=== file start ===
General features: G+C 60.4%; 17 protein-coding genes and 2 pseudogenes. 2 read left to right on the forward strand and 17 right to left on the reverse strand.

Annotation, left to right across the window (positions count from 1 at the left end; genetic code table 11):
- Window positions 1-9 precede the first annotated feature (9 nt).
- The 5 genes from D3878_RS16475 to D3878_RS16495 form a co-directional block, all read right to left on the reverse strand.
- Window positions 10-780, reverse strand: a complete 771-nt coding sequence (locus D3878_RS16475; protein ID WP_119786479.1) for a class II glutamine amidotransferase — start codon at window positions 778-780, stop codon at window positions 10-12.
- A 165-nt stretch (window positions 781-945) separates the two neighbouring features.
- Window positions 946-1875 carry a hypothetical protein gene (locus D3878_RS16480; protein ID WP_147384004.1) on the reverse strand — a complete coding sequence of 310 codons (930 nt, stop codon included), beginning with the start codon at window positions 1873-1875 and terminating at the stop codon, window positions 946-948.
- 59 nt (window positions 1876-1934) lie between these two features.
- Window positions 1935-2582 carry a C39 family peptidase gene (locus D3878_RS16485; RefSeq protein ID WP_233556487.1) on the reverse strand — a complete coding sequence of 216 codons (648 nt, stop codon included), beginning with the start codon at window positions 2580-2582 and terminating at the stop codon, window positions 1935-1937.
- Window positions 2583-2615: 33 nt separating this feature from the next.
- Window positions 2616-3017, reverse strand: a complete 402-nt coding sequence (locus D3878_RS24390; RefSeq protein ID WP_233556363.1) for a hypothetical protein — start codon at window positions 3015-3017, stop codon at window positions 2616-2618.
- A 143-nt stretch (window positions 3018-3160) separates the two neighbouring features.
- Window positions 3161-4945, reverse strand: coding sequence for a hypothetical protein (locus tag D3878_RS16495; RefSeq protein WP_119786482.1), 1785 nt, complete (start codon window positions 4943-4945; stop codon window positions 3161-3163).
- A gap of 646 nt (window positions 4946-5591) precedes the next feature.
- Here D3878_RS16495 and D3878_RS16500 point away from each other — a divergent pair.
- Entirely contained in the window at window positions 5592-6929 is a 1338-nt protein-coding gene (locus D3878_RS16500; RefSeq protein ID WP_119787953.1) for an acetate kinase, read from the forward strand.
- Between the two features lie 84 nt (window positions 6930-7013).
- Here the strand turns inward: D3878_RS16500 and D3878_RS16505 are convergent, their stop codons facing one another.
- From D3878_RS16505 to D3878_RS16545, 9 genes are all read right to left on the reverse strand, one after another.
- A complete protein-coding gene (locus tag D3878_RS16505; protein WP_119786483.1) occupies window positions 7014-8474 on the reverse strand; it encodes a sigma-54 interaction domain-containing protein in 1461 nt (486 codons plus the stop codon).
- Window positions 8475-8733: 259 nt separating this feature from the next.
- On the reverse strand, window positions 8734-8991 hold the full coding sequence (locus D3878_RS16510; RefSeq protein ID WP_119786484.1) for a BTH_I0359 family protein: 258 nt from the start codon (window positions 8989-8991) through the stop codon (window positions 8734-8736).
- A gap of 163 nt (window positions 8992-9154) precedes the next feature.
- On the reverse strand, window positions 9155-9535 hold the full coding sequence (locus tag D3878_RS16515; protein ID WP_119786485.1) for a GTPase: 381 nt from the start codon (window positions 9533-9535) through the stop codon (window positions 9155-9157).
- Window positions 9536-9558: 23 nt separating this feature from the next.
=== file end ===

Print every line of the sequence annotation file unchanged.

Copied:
General features: G+C 60.4%; 17 protein-coding genes and 2 pseudogenes. 2 read left to right on the forward strand and 17 right to left on the reverse strand.

Annotation, left to right across the window (positions count from 1 at the left end; genetic code table 11):
- Window positions 1-9 precede the first annotated feature (9 nt).
- The 5 genes from D3878_RS16475 to D3878_RS16495 form a co-directional block, all read right to left on the reverse strand.
- Window positions 10-780, reverse strand: a complete 771-nt coding sequence (locus D3878_RS16475; protein ID WP_119786479.1) for a class II glutamine amidotransferase — start codon at window positions 778-780, stop codon at window positions 10-12.
- A 165-nt stretch (window positions 781-945) separates the two neighbouring features.
- Window positions 946-1875 carry a hypothetical protein gene (locus D3878_RS16480; protein ID WP_147384004.1) on the reverse strand — a complete coding sequence of 310 codons (930 nt, stop codon included), beginning with the start codon at window positions 1873-1875 and terminating at the stop codon, window positions 946-948.
- 59 nt (window positions 1876-1934) lie between these two features.
- Window positions 1935-2582 carry a C39 family peptidase gene (locus D3878_RS16485; RefSeq protein ID WP_233556487.1) on the reverse strand — a complete coding sequence of 216 codons (648 nt, stop codon included), beginning with the start codon at window positions 2580-2582 and terminating at the stop codon, window positions 1935-1937.
- Window positions 2583-2615: 33 nt separating this feature from the next.
- Window positions 2616-3017, reverse strand: a complete 402-nt coding sequence (locus D3878_RS24390; RefSeq protein ID WP_233556363.1) for a hypothetical protein — start codon at window positions 3015-3017, stop codon at window positions 2616-2618.
- A 143-nt stretch (window positions 3018-3160) separates the two neighbouring features.
- Window positions 3161-4945, reverse strand: coding sequence for a hypothetical protein (locus tag D3878_RS16495; RefSeq protein WP_119786482.1), 1785 nt, complete (start codon window positions 4943-4945; stop codon window positions 3161-3163).
- A gap of 646 nt (window positions 4946-5591) precedes the next feature.
- Here D3878_RS16495 and D3878_RS16500 point away from each other — a divergent pair.
- Entirely contained in the window at window positions 5592-6929 is a 1338-nt protein-coding gene (locus D3878_RS16500; RefSeq protein ID WP_119787953.1) for an acetate kinase, read from the forward strand.
- Between the two features lie 84 nt (window positions 6930-7013).
- Here the strand turns inward: D3878_RS16500 and D3878_RS16505 are convergent, their stop codons facing one another.
- From D3878_RS16505 to D3878_RS16545, 9 genes are all read right to left on the reverse strand, one after another.
- A complete protein-coding gene (locus tag D3878_RS16505; protein WP_119786483.1) occupies window positions 7014-8474 on the reverse strand; it encodes a sigma-54 interaction domain-containing protein in 1461 nt (486 codons plus the stop codon).
- Window positions 8475-8733: 259 nt separating this feature from the next.
- On the reverse strand, window positions 8734-8991 hold the full coding sequence (locus D3878_RS16510; RefSeq protein ID WP_119786484.1) for a BTH_I0359 family protein: 258 nt from the start codon (window positions 8989-8991) through the stop codon (window positions 8734-8736).
- A gap of 163 nt (window positions 8992-9154) precedes the next feature.
- On the reverse strand, window positions 9155-9535 hold the full coding sequence (locus tag D3878_RS16515; protein ID WP_119786485.1) for a GTPase: 381 nt from the start codon (window positions 9533-9535) through the stop codon (window positions 9155-9157).
- Window positions 9536-9558: 23 nt separating this feature from the next.